Charles Nailen/The Hoya After finishing the season with an 11-7-1 record, the Hoyas hope for an NCAA bid.

ESPNews has perennially played third fiddle to its father station and ESPN2. On Monday at 4:30 p.m., however, the station that is only available on digital cable or via satellite, will have the undivided attention of the 18 to 22 age bracket at Georgetown University. The women’s soccer team will be glued to the set to witness what could be school history.

The Hoyas will find out the contents of the 32-team field for this year’s NCAA tournament along with the rest of the country. After losing to Connecticut in the first round of the Big East tournament the Hoyas are done playing for their spot. All that remains for Georgetown to do is turn on the TV and hope their efforts were enough to warrant selection.

This team is familiar with this situation. Last year, Georgetown had a record-breaking season in the win column amassing an 11-7-1 overall record. The Hoyas non-conference schedule, however, was not the strongest that season. This reflected itself in the team’s Big East record of 1-4-1. Although Georgetown only lost to eventual conference champion Notre Dame 2-1, the Hoyas lost to Pittsburgh and were soundly beaten 4-1 by conference power West Virginia.

This year’s team is similar in its wins and losses. The difference appears in the margin of the victories and defeats this fall. The 2002 Hoyas boast a team record of seven shutouts among those 11 wins. Only three of the team’s seven defeats were by more than one goal. The Hoyas also took their biggest win in school history against the same Irish team that outscored them 10-0 two years before.

This season was a showcase of personal achievement for a couple of Hoya athletes. Junior forward Jessie Beers-Altman stands among the leading scorers in the conference while her teammate, senior midfielder Nicole Depalma, led the Big East in assists. These individual efforts along with steady contributions from junior midfielder Courtney Shaub and sophomore forward Casey McCann brought the Hoyas to the top of the offensive standings in the conference.

The season, however, did not begin that auspiciously for the 2002 Hoyas. Georgetown began the season with a 1-0 loss to William and Mary. The Hoyas responded by defeating Howard, but the 9-5 win was more indicative of the Hoyas’ lack of cohesion on defense than of the team’s offensive power.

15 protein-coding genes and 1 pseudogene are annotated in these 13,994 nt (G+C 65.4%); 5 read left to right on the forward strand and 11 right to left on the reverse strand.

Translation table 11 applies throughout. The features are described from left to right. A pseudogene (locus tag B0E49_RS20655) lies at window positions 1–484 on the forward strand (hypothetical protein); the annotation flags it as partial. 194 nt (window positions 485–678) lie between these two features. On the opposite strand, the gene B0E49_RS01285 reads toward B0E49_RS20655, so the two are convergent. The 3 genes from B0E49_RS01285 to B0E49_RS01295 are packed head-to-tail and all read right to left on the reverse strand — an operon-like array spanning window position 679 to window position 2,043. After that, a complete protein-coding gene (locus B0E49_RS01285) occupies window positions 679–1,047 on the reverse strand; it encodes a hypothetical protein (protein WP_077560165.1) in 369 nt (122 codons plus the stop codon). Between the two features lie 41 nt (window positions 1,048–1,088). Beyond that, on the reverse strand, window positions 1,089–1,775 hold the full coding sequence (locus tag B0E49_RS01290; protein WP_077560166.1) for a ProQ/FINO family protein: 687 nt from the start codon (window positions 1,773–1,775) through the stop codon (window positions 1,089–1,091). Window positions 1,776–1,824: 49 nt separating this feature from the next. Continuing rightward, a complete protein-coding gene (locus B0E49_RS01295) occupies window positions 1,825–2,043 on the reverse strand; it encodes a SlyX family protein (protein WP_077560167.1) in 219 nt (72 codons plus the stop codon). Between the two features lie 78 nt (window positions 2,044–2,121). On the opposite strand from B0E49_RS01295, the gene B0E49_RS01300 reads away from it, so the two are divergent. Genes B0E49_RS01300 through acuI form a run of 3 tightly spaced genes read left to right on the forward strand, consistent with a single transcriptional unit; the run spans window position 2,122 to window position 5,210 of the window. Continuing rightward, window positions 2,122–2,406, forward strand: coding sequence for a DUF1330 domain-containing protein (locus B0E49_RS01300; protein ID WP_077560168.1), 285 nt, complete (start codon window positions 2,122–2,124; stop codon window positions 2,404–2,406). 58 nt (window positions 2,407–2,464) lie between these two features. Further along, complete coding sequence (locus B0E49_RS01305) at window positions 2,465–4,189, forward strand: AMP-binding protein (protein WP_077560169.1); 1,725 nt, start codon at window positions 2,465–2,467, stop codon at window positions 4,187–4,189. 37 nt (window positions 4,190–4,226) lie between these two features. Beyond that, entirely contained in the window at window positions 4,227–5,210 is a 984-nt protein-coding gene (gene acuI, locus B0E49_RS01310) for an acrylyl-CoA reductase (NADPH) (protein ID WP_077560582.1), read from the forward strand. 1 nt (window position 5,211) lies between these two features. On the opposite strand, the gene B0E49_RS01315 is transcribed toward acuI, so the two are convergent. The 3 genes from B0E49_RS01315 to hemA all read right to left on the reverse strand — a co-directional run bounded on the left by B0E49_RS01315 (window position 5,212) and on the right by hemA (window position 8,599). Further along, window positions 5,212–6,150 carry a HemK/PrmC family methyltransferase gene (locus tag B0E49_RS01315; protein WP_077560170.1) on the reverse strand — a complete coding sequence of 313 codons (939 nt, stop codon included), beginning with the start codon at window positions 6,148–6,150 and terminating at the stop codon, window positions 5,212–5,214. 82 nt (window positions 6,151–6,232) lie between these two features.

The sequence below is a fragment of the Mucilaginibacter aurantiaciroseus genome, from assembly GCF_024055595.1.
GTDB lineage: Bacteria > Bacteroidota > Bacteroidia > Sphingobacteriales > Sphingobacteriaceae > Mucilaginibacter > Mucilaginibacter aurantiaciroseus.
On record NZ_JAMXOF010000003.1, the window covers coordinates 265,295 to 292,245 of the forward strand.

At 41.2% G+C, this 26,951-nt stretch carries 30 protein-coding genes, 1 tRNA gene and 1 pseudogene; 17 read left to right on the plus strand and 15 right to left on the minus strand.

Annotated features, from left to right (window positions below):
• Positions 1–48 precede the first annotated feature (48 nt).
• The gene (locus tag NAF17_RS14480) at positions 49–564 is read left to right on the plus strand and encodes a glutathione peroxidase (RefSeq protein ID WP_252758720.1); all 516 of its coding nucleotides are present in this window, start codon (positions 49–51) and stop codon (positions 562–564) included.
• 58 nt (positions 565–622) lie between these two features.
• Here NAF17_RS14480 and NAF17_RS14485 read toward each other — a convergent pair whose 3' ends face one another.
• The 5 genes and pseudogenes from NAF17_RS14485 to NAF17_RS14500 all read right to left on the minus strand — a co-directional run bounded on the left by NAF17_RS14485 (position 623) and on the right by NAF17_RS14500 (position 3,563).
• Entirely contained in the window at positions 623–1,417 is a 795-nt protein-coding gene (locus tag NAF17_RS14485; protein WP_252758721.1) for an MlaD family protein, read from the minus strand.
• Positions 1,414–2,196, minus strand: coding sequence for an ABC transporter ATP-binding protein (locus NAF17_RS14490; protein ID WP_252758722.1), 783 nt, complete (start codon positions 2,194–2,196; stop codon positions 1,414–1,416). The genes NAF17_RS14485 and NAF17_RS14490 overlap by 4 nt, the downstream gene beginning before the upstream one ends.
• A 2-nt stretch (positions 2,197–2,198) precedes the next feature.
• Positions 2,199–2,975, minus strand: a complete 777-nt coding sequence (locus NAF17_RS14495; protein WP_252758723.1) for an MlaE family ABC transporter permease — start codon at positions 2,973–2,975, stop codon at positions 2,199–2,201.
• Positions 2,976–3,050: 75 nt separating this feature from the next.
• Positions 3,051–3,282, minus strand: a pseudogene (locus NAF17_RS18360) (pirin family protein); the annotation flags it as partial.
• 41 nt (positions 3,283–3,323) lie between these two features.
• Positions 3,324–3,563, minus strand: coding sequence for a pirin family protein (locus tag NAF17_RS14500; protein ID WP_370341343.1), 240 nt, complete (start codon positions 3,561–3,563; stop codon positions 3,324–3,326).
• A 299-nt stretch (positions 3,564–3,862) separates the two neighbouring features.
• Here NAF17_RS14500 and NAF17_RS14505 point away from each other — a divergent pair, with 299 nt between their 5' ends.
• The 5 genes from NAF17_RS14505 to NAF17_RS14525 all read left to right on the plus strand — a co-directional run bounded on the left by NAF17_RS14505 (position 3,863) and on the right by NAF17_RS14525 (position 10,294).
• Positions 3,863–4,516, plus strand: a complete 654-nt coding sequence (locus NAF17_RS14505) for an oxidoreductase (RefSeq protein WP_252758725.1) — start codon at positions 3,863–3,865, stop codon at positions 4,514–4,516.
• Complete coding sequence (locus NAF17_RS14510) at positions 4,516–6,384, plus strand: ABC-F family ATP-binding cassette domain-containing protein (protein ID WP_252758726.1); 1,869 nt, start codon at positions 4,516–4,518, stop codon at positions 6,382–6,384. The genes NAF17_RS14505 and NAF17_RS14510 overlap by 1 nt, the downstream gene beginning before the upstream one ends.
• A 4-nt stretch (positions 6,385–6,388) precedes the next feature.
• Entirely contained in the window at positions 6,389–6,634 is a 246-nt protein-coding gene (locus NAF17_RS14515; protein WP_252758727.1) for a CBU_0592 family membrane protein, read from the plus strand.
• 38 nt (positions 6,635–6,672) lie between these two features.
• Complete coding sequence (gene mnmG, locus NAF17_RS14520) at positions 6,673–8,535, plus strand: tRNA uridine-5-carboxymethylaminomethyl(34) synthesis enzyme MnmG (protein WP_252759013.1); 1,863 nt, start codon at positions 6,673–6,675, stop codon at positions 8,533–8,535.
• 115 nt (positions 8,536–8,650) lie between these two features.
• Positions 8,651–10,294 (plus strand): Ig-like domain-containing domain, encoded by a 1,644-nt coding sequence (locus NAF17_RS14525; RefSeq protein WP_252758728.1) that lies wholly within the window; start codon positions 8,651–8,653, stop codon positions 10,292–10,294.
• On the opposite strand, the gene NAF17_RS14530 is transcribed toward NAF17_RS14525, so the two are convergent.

The Hoyas were unable to solve their defensive difficulties at the Dayton tournament. Georgetown dropped both games in Ohio and behind the eight ball with 1-3 record.

Georgetown regrouped and salvaged its road trip with dominant performances at James Madison and at the Furman tournament. The Hoyas return home marked the team’s first contests against Big East opponents. After outscoring Seton Hall and Pittsburgh 9-0 Georgetown faced the Notre Dame team that has plagued the Hoyas for years.

In an unbelievable see-saw contest on North Kehoe Field, the Hoyas got Notre Dame off their back and sent the Irish home for the fall without a bid to the Big East tournament that they had won the last seven years in a row.

Beers-Altman’s game-winning goal with 23 seconds remaining sent the team and the crowd into a frenzy and gave Hoya fans a memorable image of Georgetown women’s soccer.

The 4-3 victory over Notre Dame was the Hoyas seventh victory in a row in a stretch where the team outscored opponents 28-4. Clearly this was a high point of the season, however, the team knew that many more challenges opponents would follow and the streak would not last forever.

The streak ended three days later at Villanova. The Hoyas then fell into a three-game slide against some of the dominant teams in the conference. These teams victimized Georgetown last year, and the Hoyas were ineffective in reversing the tide in 2002. The same West Virginia team that outscored Georgetown 4-1 in 2001, however, could only muster a 1-0 overtime win this year.

After rebounding with a 2-0 victory at American, the real test of the regular season loomed. Consecutive games at home against the division-leading UConn Huskies and Miami Hurricanes. Unfortunately for the Hoyas both games were canceled, and Georgetown was denied its opportunity to reverse the trend of losing close games to strong teams. This year’s team was also stripped of the chance to gain valuable experience against a Connecticut team that it would later face in the Big East tournament.

“That was frustrating,” senior defender Liza Yannuzzi said. “Those were important games and we wanted to have the opportunity to play those teams.”

“I think we regret that it happened a little. But its out of our control,” senior midfielder Jen Choinere said.

The Hoyas had quite a bit of competitive fire coming off of their seven-day break. The squad went to Queens and beat a strong St. John’s team 1-0. The Hoyas season ended two days later on Senior Day. Despite a biting wind and muddy field, that rainy Tuesday afternoon was a success for the Hoyas.

The Hoyas have done all the lobbying they can on the field. These athletes have competed against some of the best teams in the country. Now all they have to do is watch TV and wait. Easy, right? Not when the goal of your whole season has been to hear your name called next Monday.

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